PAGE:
The night didn’t get too cold. Crossing the old riverbed was the coldest at probably the low 30’s. The stars were brilliant with no moon out and no city lights around. We could see the lights of Dugway Proving Ground way off in the distance. We could also see the lights of the finish from I think around five miles away. So close yet so far. We kept plugging away. This last section from Dugway Well was all mental. We both withdrew into ourselves, just willing our legs to keep running. It was so hard to just keep running as opposed to just walking, but we knew by then that we really could go sub-24 if we just kept running. Now it became how much could we go under.
Eventually we came to the junction and turned down to the finish line ¼ mile away. That last quarter was the most satisfying of the entire race. Knowing that we were way under 24 hours. Knowing that we were the 2nd and 3rd people to cross the finish line (with the different start times, we didn’t know our placing yet). For me, this finish was one of the most satisfying finishes I can think of. It was a nice redemption run. Our final time was 23:18:24 for Misty and 23:18:25 for me.
Like I mentioned earlier, I wasn’t very sure I could actually go sub-24 anymore, especially since I’m 58 years old and have never been what you would call fast. I did manage to pull off a 7th place finish out of roughly 35 starters, so finishing in the top 20% was very satisfying. This was my fastest 100 mile run since 2003 and my second fastest ever. Yep, it was good.
Misty was super happy to have gone under 24 hours. Her fastest 100 by a large margin. Later in the day, she found out that she had also won the women’s race by a substantial margin. She did fantastic. I was very happy for her. Made me smile big.
As far as following our pace chart, we fell behind by more and more until we got back to the Blackrock checkpoint, then we started gaining that time back. In the end we were only behind our hoped for pace by 13 minutes. Not too bad at estimating.
Shoes – I wore my Altra Paradigm’s for the entire race. These are road shoes that are very similar to the Altra Olympus but much lighter. I figured that since we would be on gravel roads the entire time and not any trail, this was the shoe to use. Between my Darn Tough socks and the Altra’s, I ended up with two small blisters on the sides of a couple of toes. Nothing that slowed me down at all.
Food – I fueled for the most part using Tailwind. I love this stuff and kept a bottle with me at all times. I supplemented that with the occasional “Simply Fruit” from Powerbar, various kinds of Campbell’s soup, and bacon. I felt I fueled just fine with no stomach upset unless we really pushed hard going uphill.
As an Engineer by trade, I tend to look at my race performances analytically. I don’t get into the life changing spirituality or any of that stuff. I run for fun, and analyzing my performance and trying to see where I could have done better is part of that fun. I really enjoy the strategy when a race is going well. How do I catch other runners, how do I stay ahead, etc. All in all, I think I had a great run. Next year? Hmmm, well, I’m thinking about it. I really seem to do better at flat races instead of mountain races.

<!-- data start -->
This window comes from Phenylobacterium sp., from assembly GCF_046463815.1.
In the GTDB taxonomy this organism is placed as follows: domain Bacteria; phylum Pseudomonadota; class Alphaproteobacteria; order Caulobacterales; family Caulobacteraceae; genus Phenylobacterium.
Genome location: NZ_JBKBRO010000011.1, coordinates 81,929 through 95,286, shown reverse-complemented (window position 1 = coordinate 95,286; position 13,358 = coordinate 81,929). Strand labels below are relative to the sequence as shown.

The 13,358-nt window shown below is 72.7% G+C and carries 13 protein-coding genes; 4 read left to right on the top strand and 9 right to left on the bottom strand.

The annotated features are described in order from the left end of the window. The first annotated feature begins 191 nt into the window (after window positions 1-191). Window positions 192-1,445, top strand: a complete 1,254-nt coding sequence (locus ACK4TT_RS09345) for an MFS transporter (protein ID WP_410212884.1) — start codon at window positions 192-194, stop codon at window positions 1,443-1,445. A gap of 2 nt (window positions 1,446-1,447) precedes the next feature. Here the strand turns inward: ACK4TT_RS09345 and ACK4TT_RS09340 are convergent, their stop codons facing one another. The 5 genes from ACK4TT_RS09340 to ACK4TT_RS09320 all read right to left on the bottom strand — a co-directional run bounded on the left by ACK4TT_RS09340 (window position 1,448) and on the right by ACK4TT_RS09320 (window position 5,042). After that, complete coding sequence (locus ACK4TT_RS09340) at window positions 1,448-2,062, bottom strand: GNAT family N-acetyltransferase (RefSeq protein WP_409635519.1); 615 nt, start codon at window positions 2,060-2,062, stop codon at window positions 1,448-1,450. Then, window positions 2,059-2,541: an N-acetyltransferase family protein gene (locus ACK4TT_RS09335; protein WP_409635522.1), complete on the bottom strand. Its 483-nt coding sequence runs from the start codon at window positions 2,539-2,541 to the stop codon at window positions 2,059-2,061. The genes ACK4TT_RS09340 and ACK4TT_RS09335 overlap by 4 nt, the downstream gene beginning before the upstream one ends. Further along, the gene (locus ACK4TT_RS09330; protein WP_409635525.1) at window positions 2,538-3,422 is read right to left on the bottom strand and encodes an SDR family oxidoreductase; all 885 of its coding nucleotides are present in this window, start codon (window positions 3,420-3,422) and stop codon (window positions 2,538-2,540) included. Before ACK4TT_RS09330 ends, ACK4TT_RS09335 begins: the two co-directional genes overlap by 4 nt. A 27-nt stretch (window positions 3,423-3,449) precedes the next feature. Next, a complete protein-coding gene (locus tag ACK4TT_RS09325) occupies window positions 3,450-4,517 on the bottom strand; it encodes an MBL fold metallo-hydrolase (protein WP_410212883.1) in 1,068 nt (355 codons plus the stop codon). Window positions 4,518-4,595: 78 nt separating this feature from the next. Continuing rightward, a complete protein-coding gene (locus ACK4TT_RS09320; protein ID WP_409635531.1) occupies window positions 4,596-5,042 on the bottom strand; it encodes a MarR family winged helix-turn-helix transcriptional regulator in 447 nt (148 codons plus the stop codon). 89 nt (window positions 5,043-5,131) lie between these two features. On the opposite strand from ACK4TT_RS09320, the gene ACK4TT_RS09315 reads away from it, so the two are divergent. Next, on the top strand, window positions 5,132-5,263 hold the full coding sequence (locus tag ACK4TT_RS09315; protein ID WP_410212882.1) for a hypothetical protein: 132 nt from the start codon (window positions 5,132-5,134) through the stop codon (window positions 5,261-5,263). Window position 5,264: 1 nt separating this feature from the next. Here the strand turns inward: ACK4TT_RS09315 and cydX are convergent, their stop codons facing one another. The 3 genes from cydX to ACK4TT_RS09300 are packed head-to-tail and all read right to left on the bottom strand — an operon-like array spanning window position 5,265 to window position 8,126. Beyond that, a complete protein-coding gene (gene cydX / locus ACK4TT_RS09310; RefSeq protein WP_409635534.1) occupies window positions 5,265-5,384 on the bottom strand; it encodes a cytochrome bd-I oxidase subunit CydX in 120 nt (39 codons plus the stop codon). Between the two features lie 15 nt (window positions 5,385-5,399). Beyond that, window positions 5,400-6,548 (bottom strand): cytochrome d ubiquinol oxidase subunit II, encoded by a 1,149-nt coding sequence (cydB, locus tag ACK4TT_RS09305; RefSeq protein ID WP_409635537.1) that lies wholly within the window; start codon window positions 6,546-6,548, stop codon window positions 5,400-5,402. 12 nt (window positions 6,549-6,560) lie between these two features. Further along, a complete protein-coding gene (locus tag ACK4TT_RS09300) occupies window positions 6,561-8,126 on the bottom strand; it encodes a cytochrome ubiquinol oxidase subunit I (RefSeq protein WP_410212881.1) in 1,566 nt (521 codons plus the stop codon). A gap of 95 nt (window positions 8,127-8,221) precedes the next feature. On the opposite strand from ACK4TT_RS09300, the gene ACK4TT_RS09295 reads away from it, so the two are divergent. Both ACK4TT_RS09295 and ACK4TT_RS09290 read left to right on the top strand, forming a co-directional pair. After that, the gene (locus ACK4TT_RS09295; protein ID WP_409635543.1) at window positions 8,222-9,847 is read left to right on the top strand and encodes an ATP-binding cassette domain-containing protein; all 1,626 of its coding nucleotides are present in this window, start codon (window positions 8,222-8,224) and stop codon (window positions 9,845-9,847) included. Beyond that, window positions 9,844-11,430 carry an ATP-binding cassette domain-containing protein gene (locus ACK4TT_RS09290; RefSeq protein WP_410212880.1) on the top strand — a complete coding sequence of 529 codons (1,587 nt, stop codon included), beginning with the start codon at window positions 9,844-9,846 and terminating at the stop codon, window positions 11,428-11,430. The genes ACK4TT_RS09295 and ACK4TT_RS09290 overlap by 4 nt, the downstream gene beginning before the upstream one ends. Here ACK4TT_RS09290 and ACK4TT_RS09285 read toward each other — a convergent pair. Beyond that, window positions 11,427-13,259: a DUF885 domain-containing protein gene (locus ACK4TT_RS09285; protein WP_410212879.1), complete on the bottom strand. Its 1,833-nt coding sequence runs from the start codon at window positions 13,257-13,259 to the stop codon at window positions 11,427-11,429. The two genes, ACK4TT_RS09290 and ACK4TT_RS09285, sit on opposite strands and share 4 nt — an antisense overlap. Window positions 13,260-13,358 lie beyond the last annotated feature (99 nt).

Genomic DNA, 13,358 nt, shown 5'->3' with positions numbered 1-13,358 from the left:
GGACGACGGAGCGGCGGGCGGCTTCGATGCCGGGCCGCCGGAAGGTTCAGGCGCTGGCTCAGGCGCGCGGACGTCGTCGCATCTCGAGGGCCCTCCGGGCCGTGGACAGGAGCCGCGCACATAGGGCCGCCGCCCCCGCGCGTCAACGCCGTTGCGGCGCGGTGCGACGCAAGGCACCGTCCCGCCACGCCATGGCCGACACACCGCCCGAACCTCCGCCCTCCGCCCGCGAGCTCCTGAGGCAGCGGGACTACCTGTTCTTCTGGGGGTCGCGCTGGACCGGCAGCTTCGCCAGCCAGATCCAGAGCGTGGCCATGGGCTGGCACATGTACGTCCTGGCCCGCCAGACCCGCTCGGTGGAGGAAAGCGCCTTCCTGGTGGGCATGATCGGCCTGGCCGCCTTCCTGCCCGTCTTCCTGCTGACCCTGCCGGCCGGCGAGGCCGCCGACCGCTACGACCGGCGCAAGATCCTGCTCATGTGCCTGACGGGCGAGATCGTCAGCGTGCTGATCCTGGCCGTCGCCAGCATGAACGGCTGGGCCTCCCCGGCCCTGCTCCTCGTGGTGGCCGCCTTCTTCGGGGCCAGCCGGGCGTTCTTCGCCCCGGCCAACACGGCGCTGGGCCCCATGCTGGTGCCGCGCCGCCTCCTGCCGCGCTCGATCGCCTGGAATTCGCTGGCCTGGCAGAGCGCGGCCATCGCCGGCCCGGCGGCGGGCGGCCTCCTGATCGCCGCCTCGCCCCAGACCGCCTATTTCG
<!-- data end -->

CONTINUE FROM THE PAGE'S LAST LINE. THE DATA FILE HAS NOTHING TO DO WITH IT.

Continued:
I highly recommend running this race. Davy does a great job, the staggered start format is interesting, the history you run through following the Pony Express trail. The monuments to those times. Misty and I were chatting about how much more desolate it was 150 years ago when those riders were riding on a trail instead of a nice gravel road. I would be willing to bet that the scenery hasn’t changed at all except for the presence of the gravel roads.
A lot of people think that running out in the west desert has got to be boring, long straight stretches of road, no real change. But I found it to be enjoyable. The scenery was starkly beautiful. Flat grasslands, salt flats, mountain ranges, clear blue skies, more water than I would have thought out at Fish Springs. When you get to Fish Spring and see a sign telling you the nearest town is 104 miles away, you realize just how far in the middle of nowhere you really are. I really like that feeling. Super quiet, only the crunch of gravel and your own breathing to be heard. Your foot steps and breathing acting like a metronome as the miles click away. Being able to manage the discomfort, paying attention what your body is telling you. All extraneous stuff stripped away. Long stretches where you don’t see another soul. Dust trails from vehicles visible from 15 miles away. Then occasionally seeing a friend at a checkpoint and getting a hug from them. I found joy in all of this.
Below is some of the info from our race.
|Check Point||Mileage||Actual Clock Time||Pace Chart Clock Time||Difference||Section Actual Pace||Section Pace Chart||Overall Actual Pace||Overall Pace Chart|
I did manage to capture every mile split through 95.5 miles using my cell phone in airplane mode and using Strava. Here's those splits. Yeah, I'm a data geek.